- Bedford Hospital Trust to seek a formal merger with Luton and Dunstable
- The trusts along with Milton Keynes are in the first wave of accountable care systems
- Bedford chief executive says merger plans “are not replacing” the ACS but its future is unclear
Bedford Hospital Trust is seeking a formal merger with Luton and Dunstable University Hospital Trust, HSJ has learnt.
The chief executive of Bedford, Stephen Conroy, confirmed to HSJ that the trust is to “explore a merger” with Luton and Dunstable.
Mr Conroy said: “Both boards, subject to the L&D board meeting tomorrow, have agreed to explore a merger. It is an agreement to pursue a full business case to look at the benefits of a merger [with Luton]. The [business case] would deal with the technicalities of what type of transaction it would be and when it would be”.
The Luton board is to meet on Wednesday and is expected to sign off on the recommendations. The full business case is not expected to conclude until December.
Mr Conroy said the intention is to “retain all core services on both sites”. He described the plans as “joyful union” that is a “very good thing for the future of both sites”.
The trust is officially announcing the move tomorrow but Bedford confirmed the news with HSJ after we were told by multiple sources that a merger had been proposed.
A takeover was not mentioned in March when the Milton Keynes, Bedford and Luton and Dunstable sustainability and transformation partnership was touted to become one of the first accountable care systems, or in June when Simon Stevens confirmed the first eight ACS regions.
With two of the three trusts in the STP merging, the future progress of the ACS seems uncertain, however, Mr Conroy said the two trusts’ plans are “not replacing” the ACS.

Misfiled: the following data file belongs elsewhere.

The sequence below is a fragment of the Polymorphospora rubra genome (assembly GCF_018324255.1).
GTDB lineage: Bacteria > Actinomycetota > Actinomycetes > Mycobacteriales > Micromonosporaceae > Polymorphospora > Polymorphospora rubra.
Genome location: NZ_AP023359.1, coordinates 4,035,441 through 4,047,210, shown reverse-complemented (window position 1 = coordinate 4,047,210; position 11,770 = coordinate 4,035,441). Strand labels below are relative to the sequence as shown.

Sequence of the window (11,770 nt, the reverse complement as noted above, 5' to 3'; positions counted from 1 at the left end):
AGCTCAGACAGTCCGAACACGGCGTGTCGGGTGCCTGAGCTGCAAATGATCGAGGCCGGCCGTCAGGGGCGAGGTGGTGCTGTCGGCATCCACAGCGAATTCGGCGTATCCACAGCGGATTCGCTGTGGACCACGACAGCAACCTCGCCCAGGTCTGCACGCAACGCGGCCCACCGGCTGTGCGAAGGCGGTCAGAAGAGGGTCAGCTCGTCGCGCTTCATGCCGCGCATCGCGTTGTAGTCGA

Mohammad Yasin, MP for Bedford and Kempston, said: “I’ll be pressing hospital bosses tonight to confirm that obstetrics, paediatrics and accident and emergency will remain at Bedford Hospital. Local access to these services is vitally important for my constituents. Staff and patients have had too much uncertainty to deal with over these last year – these constant changes cannot be good for staff morale.”
Louise Jackson, a Labour councillor in Bedford, said of the acquisition: “What’s important is not so much who runs the hospital, but where the services are located. If they are to remain in Bedford that’s OK, but I want the Luton and Dunstable to confirm that this will be the case before I would welcome such a move.”
The future of Bedford hospital has long been questioned, though it was believed that any merger or service reconfiguration would involve Milton Keynes.
In August 2016, a review into reconfiguring A&E services at Bedford and Milton Keynes hospitals was scrapped in favour of merging it into the STP.